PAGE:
Freelance Museum Consultancy


Do we need guidelines for Museum evaluators? – A discussion

More and more museum and heritage professionals are now doing and using evaluation in their work environments. However we all need to consider the ethical implications when doing this type of work with the public. There is much written in the social sciences and elsewhere but it is something that those of us in the museum profession need to consider too.

Below I have outlined some of the chief areas that should concern us in museums. I have used as a guide the Ethical Code for the Society of Sociologists. However this list is not comprehensive and responses from members about some areas, though, are less clear cut and less easily defined. I want to consider some of these issues after the list below.

Evaluators, researchers and other museum workers involved in consulting with, and observing, visitors and non-visitors should:

  1. Behave in a manner that does not bring into disrepute the museum profession
  2. Endeavour to maintain and develop our professional competence
  3. Carry out research or evaluation only with the consent of the participants
  4. Consult experienced professional colleagues when considering withholding information about such work
  5. Refrain from making exaggerated or unjustifiable claims for the effectiveness of our methods or their results
  6. Recognise and uphold the rights of those whose capacity to give valid consent to interviews and other research methods may be diminished. These include the young, those with learning disabilities, and the elderly and thus we should establish who has legal authority to give consent and seek this
  7. Uphold the rights of participants to withdraw consent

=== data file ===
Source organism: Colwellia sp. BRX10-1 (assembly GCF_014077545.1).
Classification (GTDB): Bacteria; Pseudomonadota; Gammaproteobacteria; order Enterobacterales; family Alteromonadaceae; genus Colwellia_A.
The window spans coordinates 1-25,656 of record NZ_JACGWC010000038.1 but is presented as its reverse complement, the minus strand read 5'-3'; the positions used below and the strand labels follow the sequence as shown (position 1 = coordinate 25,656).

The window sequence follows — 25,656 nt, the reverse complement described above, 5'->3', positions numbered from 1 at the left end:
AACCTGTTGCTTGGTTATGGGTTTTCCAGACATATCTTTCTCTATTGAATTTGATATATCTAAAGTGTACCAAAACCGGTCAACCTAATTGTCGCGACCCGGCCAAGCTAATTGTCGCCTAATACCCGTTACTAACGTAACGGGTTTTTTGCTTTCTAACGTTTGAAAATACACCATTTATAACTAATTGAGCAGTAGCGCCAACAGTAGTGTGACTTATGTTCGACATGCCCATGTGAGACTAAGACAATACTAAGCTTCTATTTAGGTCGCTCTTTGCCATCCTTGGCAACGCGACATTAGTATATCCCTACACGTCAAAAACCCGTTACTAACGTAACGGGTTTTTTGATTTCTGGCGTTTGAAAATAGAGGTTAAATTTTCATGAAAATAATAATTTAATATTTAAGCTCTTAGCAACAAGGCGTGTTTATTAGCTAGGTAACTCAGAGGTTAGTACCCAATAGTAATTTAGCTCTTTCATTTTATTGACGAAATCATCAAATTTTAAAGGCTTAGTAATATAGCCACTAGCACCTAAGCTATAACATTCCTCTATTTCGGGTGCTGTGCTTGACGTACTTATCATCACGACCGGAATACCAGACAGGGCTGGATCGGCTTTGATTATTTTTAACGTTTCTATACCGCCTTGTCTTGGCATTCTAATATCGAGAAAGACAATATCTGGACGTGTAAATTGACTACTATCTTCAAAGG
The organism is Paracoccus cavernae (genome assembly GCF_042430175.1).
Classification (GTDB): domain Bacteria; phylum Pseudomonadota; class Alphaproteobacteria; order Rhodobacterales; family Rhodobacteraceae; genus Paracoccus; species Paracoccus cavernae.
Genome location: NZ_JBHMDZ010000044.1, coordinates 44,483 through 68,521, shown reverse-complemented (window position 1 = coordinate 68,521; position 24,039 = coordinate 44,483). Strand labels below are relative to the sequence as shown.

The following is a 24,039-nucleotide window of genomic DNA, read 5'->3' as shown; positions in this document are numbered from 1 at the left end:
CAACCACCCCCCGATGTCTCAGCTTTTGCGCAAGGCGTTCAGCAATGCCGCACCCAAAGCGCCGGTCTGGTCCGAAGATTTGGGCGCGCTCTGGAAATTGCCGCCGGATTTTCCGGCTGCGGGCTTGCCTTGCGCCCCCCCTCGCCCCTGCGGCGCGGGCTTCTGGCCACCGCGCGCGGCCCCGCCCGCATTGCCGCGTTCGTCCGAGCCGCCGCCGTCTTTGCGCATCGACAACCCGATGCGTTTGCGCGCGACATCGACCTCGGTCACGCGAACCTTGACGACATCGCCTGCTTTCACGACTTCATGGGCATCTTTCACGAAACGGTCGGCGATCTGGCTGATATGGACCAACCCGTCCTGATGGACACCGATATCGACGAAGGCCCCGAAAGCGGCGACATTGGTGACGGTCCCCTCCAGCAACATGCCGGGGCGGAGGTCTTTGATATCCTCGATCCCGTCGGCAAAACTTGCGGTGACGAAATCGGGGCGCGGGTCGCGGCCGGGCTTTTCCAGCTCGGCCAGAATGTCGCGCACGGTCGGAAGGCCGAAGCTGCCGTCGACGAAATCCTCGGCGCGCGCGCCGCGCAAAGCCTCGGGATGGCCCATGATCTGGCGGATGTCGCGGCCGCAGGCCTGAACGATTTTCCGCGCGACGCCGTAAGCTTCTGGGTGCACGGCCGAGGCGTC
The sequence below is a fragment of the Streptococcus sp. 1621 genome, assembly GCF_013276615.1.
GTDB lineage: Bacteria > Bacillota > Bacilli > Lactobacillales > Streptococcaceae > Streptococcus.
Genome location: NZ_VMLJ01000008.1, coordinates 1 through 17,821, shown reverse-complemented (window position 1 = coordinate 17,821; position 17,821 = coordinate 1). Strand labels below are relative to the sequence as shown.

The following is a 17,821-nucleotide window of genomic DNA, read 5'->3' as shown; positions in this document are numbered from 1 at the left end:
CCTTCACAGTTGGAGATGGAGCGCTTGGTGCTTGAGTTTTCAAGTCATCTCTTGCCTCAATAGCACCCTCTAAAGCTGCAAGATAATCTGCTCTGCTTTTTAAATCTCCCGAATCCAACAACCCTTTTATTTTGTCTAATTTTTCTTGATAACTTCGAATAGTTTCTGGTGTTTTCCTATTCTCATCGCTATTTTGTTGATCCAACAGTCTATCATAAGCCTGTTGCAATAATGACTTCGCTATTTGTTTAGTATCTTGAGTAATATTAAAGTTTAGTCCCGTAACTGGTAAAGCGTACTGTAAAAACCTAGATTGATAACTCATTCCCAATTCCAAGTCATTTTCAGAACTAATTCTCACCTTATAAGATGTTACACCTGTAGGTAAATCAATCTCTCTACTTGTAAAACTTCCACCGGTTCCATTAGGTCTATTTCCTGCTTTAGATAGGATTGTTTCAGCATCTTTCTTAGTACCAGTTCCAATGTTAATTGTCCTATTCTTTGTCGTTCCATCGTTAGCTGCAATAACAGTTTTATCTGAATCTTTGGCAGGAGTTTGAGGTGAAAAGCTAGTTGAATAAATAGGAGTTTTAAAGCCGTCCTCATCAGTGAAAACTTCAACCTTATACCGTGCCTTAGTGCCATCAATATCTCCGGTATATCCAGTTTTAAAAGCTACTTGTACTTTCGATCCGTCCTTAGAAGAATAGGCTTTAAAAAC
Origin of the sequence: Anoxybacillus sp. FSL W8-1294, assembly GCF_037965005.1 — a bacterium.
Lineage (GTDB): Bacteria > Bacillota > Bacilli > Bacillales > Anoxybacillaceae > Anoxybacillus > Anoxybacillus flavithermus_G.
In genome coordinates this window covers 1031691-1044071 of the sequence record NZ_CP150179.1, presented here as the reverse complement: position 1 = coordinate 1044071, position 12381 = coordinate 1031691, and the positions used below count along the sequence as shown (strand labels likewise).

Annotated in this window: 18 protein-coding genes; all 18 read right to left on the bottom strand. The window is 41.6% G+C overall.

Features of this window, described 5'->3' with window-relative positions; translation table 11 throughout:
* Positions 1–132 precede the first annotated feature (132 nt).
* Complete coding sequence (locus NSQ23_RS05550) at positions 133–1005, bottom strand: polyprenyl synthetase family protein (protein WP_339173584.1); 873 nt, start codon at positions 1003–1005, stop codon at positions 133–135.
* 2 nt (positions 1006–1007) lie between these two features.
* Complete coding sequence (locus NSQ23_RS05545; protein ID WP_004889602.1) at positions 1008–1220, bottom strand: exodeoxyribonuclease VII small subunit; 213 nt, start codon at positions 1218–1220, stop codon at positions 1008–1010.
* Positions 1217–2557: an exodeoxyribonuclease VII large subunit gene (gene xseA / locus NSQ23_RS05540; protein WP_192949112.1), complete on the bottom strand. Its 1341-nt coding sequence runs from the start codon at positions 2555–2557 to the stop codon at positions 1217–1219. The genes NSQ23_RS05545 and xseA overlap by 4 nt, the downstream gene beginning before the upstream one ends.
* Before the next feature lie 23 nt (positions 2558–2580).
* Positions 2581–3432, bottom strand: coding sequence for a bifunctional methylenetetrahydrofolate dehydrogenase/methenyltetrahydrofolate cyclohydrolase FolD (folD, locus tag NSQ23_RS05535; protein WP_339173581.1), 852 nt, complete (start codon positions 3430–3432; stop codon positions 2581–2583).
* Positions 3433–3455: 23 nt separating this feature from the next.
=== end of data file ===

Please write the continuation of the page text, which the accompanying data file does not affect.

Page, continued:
1. Take reasonable steps to preserve the confidentiality of information and prevent the identity of individual organisations or participants in research being revealed, deliberately or inadvertently, without their expressed permission.
  2. Endeavour to communicate information obtained through research which does not identify individuals or organisations.
  3. If we are worried about any approach found while conducting research, we should consult with an experienced and disinterested colleague (unless any delay may involve a significant risk to life or health)
  4. Take reasonable steps to ensure that any data or records remain personally identifiable for only as long as is necessary
  5. Render anonymous any records under our control that no longer need to be personally identifiable
  6. Only make audio, video, or photographic recordings with expressed agreement of those being recorded
  7. Safeguard the security of any record held on computer

Personal conduct
We should:

  1. Conduct ourselves in a way that does not damage the interest of any members of the public or institution for which we are working for or with
  2. Not accept from anyone, financial or material benefit beyond that which has been contractually agreed
  3. Not allow our professional responsibilities or standards of practice to be diminished by our own personal beliefs
  4. Not work when professional judgement is seriously impaired
  5. Respect the data collected and understand the limits of such evidence
  6. Give due credit to the contributions of others
  7. Take steps to maintain adequate standards of safety in the use of all procedures

These are only a number of suggestions and are open for discussion and addition. All comments would be welcome. There are I think a number of issues for debate. For example when doing qualitative evaluation I often ask major participants to keep diaries. Once the report is written what do I do with these diaries. They often hold detailed and personal information. It would certainly difficult to delete all evidence of who wrote the diary. So should I destroy it – even if it might be useful in the long term for more longitudinal work in the future? Also is it mine to throw away? Although I usually have contracts with my employers for an evaluation there is often no discussion about who owns the data. What would you do? There is also the issue of using security tape to observe people in galleries. It has been suggested that because people are in public places where they would expect to be observed and where the should be warning that there are security cameras do we have a right to use them for anything else without a notice or even more specifically personal permission